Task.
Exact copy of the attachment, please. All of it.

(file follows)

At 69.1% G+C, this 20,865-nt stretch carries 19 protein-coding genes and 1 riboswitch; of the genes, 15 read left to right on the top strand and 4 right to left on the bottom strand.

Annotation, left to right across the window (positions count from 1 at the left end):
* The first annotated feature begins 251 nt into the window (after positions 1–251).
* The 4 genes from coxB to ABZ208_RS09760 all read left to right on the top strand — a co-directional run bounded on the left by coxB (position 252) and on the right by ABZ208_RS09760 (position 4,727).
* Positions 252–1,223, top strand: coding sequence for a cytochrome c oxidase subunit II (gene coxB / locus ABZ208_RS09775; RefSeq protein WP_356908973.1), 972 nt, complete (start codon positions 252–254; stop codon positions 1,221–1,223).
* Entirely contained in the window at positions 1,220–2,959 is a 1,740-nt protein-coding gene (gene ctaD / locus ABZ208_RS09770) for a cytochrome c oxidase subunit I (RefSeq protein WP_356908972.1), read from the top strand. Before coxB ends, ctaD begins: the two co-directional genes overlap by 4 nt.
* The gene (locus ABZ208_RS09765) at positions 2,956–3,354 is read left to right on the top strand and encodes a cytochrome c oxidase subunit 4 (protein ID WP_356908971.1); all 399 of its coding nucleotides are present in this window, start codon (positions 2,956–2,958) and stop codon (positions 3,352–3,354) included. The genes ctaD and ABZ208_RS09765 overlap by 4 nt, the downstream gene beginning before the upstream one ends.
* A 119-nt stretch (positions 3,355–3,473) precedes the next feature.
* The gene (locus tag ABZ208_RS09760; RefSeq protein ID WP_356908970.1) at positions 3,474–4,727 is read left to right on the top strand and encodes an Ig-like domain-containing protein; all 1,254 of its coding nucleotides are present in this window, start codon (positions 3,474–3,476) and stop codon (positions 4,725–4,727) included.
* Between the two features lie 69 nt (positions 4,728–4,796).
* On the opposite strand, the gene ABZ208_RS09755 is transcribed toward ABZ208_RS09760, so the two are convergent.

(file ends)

At 69.1% G+C, this 20,865-nt stretch carries 19 protein-coding genes and 1 riboswitch; of the genes, 15 read left to right on the top strand and 4 right to left on the bottom strand.

Annotation, left to right across the window (positions count from 1 at the left end):
* The first annotated feature begins 251 nt into the window (after positions 1–251).
* The 4 genes from coxB to ABZ208_RS09760 all read left to right on the top strand — a co-directional run bounded on the left by coxB (position 252) and on the right by ABZ208_RS09760 (position 4,727).
* Positions 252–1,223, top strand: coding sequence for a cytochrome c oxidase subunit II (gene coxB / locus ABZ208_RS09775; RefSeq protein WP_356908973.1), 972 nt, complete (start codon positions 252–254; stop codon positions 1,221–1,223).
* Entirely contained in the window at positions 1,220–2,959 is a 1,740-nt protein-coding gene (gene ctaD / locus ABZ208_RS09770) for a cytochrome c oxidase subunit I (RefSeq protein WP_356908972.1), read from the top strand. Before coxB ends, ctaD begins: the two co-directional genes overlap by 4 nt.
* The gene (locus ABZ208_RS09765) at positions 2,956–3,354 is read left to right on the top strand and encodes a cytochrome c oxidase subunit 4 (protein ID WP_356908971.1); all 399 of its coding nucleotides are present in this window, start codon (positions 2,956–2,958) and stop codon (positions 3,352–3,354) included. The genes ctaD and ABZ208_RS09765 overlap by 4 nt, the downstream gene beginning before the upstream one ends.
* A 119-nt stretch (positions 3,355–3,473) precedes the next feature.
* The gene (locus tag ABZ208_RS09760; RefSeq protein ID WP_356908970.1) at positions 3,474–4,727 is read left to right on the top strand and encodes an Ig-like domain-containing protein; all 1,254 of its coding nucleotides are present in this window, start codon (positions 3,474–3,476) and stop codon (positions 4,725–4,727) included.
* Between the two features lie 69 nt (positions 4,728–4,796).
* On the opposite strand, the gene ABZ208_RS09755 is transcribed toward ABZ208_RS09760, so the two are convergent.